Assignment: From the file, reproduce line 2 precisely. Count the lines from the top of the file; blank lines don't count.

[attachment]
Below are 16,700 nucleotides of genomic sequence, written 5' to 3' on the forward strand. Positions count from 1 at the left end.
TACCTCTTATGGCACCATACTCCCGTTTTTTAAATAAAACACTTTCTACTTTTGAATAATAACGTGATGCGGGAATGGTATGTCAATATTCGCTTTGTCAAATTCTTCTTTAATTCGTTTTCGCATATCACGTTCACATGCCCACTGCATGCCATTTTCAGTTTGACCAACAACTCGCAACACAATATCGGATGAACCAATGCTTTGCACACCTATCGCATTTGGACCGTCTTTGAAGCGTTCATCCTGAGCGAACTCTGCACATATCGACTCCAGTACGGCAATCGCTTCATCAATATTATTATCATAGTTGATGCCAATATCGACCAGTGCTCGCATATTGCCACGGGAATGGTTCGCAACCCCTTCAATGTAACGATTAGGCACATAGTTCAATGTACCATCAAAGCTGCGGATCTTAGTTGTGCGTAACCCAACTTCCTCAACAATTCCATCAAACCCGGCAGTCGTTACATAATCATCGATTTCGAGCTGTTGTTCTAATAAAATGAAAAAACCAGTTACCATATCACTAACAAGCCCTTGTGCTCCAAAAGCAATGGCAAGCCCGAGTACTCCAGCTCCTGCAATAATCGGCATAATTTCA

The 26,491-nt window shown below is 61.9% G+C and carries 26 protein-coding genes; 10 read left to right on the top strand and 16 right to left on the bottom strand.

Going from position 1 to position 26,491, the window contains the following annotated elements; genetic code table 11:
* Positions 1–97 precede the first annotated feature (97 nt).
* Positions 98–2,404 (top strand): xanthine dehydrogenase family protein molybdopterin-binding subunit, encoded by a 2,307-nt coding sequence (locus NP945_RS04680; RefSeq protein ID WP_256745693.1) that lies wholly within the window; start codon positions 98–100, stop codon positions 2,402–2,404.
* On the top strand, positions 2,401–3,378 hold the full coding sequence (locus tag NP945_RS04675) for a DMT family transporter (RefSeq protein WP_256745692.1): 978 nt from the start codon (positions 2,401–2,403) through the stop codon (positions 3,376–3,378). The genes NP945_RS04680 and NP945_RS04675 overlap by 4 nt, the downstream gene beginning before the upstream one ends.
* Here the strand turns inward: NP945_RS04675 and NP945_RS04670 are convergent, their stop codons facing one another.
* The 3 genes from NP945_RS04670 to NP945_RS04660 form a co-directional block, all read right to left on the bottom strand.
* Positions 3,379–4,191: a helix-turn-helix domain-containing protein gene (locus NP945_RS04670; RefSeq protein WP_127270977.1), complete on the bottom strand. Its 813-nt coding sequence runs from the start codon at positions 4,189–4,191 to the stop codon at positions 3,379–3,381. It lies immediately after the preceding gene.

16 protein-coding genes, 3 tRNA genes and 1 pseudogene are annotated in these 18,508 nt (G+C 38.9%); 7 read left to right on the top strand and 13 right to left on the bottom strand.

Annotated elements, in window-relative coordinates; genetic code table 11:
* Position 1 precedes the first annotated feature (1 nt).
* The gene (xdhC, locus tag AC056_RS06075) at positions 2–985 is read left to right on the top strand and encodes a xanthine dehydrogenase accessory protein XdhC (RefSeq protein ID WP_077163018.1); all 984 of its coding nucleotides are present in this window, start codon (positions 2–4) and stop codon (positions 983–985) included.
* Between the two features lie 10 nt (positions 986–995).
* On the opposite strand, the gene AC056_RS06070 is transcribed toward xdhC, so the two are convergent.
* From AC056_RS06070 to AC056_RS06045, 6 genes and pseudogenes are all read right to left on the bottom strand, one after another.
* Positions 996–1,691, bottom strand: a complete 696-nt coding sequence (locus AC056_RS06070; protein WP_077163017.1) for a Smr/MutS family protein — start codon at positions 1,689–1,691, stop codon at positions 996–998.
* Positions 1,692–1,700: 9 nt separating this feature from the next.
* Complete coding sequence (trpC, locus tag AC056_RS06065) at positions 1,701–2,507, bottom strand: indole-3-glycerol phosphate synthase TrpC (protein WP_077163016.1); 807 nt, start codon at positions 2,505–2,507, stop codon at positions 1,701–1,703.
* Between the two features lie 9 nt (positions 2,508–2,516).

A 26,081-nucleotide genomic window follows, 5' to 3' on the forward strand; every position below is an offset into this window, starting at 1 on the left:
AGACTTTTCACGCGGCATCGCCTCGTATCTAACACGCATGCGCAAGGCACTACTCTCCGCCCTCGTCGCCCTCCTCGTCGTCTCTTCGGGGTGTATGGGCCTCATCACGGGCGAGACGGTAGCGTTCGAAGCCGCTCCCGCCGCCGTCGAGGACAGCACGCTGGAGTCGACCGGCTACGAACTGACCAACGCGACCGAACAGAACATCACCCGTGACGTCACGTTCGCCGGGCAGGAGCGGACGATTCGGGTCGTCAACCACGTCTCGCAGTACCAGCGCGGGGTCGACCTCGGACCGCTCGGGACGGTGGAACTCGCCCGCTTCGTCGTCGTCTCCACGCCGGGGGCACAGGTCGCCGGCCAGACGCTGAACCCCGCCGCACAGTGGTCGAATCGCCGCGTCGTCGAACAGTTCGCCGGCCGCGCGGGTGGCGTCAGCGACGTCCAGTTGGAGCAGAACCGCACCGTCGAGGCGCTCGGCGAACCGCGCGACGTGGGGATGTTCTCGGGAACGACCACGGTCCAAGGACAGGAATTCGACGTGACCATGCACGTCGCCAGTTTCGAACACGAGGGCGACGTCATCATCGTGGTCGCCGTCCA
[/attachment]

TACCTCTTATGGCACCATACTCCCGTTTTTTAAATAAAACACTTTCTACTTTTGAATAATAACGTGATGCGGGAATGGTATGTCAATATTCGCTTTGTCAAATTCTTCTTTAATTCGTTTTCGCATATCACGTTCACATGCCCACTGCATGCCATTTTCAGTTTGACCAACAACTCGCAACACAATATCGGATGAACCAATGCTTTGCACACCTATCGCATTTGGACCGTCTTTGAAGCGTTCATCCTGAGCGAACTCTGCACATATCGACTCCAGTACGGCAATCGCTTCATCAATATTATTATCATAGTTGATGCCAATATCGACCAGTGCTCGCATATTGCCACGGGAATGGTTCGCAACCCCTTCAATGTAACGATTAGGCACATAGTTCAATGTACCATCAAAGCTGCGGATCTTAGTTGTGCGTAACCCAACTTCCTCAACAATTCCATCAAACCCGGCAGTCGTTACATAATCATCGATTTCGAGCTGTTGTTCTAATAAAATGAAAAAACCAGTTACCATATCACTAACAAGCCCTTGTGCTCCAAAAGCAATGGCAAGCCCGAGTACTCCAGCTCCTGCAATAATCGGCATAATTTCA